Social Connections May Benefit Nairobi's Informal Settlements

“The sight of raw sewerage residues from burst connections and the stench which emerges have become a daily experience for me, as I drive past one of Nairobi’s informal settlements on my way to the office.  My fear is the possibility of a disease outbreak, ” said Grace, a participant in a workshop to develop an Informal Settlements Social Connection Policy.

Grace’s concerns are founded in the harsh realities of the water issues facing Nairobi’s informal settlements. Approximately 60 percent of Nairobi’s population lives in the informal settlements .

“We want to get staff buy-in for this policy and your input is important for its development,” said Engineer Gichuki, the managing director of NCWSC during his opening remarks at the workshop held on September 15, 2010. 

The workshop, organized by Nairobi City Water and Sewerage Company (NCWSC) with support from WSP, brought together managers and coordinators working in NCWSC. He urged the participants to make meaningful contributions that will go a long way in resolving some challenges currently facing the company, as it provides services to the informal settlements.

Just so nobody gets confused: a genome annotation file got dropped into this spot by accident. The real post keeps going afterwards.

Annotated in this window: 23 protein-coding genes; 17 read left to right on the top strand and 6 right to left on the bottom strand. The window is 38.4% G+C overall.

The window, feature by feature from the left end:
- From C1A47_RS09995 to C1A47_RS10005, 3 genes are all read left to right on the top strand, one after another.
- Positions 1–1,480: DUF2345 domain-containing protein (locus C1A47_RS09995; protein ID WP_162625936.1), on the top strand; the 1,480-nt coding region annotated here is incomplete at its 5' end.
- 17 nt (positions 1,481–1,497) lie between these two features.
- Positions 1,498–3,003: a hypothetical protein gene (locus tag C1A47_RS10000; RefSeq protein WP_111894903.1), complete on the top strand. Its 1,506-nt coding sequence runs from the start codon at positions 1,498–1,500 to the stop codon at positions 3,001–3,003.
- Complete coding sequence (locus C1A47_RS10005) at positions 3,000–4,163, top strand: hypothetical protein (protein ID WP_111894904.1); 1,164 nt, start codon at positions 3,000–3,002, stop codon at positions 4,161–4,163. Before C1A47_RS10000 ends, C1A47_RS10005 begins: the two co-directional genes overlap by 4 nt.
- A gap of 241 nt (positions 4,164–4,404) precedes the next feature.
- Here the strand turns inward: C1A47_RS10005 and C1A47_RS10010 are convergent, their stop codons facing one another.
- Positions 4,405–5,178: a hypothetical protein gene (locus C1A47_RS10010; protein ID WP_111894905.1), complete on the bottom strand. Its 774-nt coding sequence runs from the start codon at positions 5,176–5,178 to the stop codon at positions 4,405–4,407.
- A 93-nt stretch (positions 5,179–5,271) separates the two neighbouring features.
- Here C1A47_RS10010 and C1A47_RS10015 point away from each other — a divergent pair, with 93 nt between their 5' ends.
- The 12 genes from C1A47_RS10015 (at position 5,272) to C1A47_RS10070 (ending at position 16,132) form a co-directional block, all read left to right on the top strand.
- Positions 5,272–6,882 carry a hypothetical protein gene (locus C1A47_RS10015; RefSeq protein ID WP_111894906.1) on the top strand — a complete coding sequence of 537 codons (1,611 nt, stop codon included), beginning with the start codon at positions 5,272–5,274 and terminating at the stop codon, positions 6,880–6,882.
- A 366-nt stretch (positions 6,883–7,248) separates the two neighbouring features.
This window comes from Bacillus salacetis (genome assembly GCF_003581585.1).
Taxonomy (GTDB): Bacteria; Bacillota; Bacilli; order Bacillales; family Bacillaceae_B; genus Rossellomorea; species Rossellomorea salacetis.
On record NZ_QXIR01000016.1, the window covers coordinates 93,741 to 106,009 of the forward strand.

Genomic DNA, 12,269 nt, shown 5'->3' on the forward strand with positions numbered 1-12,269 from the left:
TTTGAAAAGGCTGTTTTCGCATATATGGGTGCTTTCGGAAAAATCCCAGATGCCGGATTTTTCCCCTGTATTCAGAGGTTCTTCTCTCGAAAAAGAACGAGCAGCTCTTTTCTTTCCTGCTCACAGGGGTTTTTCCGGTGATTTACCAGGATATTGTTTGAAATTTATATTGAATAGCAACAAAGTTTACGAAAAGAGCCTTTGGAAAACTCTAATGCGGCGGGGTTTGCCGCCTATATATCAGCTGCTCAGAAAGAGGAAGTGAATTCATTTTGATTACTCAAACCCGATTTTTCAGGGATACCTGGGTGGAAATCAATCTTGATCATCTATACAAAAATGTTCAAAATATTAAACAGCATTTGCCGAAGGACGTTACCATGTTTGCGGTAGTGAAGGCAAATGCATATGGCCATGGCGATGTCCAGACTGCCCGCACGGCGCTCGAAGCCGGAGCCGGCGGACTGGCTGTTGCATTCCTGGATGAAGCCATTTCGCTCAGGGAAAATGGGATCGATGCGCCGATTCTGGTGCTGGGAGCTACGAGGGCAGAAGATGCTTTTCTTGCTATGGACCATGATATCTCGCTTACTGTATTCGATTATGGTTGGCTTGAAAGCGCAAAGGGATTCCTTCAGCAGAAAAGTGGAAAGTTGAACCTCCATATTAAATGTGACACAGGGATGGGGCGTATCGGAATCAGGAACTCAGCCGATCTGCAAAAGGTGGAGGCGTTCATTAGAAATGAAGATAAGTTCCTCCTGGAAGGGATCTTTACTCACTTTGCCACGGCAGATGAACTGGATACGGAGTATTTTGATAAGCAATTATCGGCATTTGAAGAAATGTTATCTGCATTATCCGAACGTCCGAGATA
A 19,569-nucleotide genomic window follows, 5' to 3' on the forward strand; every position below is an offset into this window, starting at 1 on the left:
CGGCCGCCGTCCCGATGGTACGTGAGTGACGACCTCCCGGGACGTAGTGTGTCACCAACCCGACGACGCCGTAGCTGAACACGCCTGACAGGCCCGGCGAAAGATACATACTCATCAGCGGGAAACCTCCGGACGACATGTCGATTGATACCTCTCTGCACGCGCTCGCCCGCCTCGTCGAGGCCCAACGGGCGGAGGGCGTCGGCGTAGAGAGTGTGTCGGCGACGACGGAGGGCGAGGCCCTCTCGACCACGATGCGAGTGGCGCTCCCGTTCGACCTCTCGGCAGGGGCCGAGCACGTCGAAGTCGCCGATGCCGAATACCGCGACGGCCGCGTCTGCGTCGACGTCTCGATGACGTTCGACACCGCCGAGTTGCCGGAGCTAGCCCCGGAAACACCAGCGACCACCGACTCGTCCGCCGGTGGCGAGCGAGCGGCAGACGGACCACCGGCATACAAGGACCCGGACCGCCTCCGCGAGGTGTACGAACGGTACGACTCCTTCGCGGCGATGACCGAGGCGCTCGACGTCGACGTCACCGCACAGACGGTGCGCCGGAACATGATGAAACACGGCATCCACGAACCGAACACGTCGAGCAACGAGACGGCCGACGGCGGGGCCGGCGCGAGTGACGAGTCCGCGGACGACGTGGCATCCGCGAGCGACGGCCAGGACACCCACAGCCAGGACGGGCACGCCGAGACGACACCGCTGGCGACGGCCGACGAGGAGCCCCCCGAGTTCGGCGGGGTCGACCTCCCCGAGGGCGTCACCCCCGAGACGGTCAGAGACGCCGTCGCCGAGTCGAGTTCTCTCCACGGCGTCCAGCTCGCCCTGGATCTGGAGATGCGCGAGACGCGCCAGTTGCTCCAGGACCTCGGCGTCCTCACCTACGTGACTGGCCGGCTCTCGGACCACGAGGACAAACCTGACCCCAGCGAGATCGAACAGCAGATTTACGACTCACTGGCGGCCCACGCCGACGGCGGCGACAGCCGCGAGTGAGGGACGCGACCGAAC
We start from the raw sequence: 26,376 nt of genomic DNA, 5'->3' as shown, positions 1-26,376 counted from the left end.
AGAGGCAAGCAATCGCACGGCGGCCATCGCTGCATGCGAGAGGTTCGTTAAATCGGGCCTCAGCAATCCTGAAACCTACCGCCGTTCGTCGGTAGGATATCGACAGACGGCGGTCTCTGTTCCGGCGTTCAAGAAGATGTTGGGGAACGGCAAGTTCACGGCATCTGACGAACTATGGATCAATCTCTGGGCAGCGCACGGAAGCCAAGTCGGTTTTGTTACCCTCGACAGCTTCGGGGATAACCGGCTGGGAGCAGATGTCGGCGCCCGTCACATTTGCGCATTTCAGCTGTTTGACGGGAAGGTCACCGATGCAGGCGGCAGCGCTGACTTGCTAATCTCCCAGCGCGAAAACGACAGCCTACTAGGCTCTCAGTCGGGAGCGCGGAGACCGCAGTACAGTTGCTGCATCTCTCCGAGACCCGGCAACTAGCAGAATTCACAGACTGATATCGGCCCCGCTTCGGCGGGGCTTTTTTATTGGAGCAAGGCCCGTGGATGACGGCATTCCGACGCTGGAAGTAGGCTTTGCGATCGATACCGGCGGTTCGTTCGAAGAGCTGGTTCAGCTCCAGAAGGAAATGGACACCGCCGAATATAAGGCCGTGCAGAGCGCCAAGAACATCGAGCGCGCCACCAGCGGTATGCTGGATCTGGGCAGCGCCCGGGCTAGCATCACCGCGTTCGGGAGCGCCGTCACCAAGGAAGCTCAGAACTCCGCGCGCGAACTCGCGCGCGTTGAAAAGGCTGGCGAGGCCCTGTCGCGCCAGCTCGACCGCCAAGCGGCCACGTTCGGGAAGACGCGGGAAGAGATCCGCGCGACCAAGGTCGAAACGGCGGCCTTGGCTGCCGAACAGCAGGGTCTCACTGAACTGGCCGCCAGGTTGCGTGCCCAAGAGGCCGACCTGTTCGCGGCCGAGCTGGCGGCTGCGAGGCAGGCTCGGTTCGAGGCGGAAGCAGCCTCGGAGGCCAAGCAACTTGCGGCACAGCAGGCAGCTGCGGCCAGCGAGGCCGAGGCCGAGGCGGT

In his presentation, Dr. Dennis Mwanza, the deputy chief of party for Sustainable Water and Sanitation in Africa (SUWASA), described social connection as subsidized first-time water connections that are aimed at benefiting the poor,which are only intended for households.  He said that once implemented, social connections are beneficial to both the informal settlements and the utility.

Once finalized and adopted, the policy will help increase access to water and sanitation services for residents living in Nairobi’s informal settlements, while the company benefits from a reduction of non-revenue water, and an increase in revenue collections.

Other countries in Sub-Sahara Africa where social connection has been implemented include: Burkina Faso, Gabon, Ivory Coast, and Uganda..

“I am happy to be among these great minds to develop a policy that will help to improve the living standards of people in informal settlements.  With access to improved water and sanitation services, the hygiene levels will rise, and as a result, the living standards of the poor will improve,” Grace said.